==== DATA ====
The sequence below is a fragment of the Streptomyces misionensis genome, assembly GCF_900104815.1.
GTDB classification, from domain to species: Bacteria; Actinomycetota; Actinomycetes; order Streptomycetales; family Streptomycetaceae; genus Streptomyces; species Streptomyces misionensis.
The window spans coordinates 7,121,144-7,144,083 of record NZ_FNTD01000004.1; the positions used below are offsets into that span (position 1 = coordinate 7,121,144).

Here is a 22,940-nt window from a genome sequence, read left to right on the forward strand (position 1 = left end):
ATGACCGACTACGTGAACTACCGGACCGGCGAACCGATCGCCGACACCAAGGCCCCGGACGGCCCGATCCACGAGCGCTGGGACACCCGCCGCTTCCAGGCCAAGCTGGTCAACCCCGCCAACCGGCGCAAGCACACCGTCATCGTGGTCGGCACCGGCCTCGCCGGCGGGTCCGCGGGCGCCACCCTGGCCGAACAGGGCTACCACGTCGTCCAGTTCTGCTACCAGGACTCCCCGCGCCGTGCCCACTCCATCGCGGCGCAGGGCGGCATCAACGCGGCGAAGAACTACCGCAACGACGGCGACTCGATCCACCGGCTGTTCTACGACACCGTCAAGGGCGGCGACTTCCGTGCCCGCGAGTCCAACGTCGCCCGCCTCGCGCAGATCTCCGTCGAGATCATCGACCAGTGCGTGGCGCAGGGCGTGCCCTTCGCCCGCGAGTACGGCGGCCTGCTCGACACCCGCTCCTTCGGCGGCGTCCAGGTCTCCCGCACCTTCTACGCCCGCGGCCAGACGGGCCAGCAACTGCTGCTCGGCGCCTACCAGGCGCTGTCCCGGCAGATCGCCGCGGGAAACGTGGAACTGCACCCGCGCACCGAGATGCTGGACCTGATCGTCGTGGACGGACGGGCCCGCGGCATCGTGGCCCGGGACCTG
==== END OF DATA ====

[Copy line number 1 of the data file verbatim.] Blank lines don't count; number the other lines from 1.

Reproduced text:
The sequence below is a fragment of the Streptomyces misionensis genome, assembly GCF_900104815.1.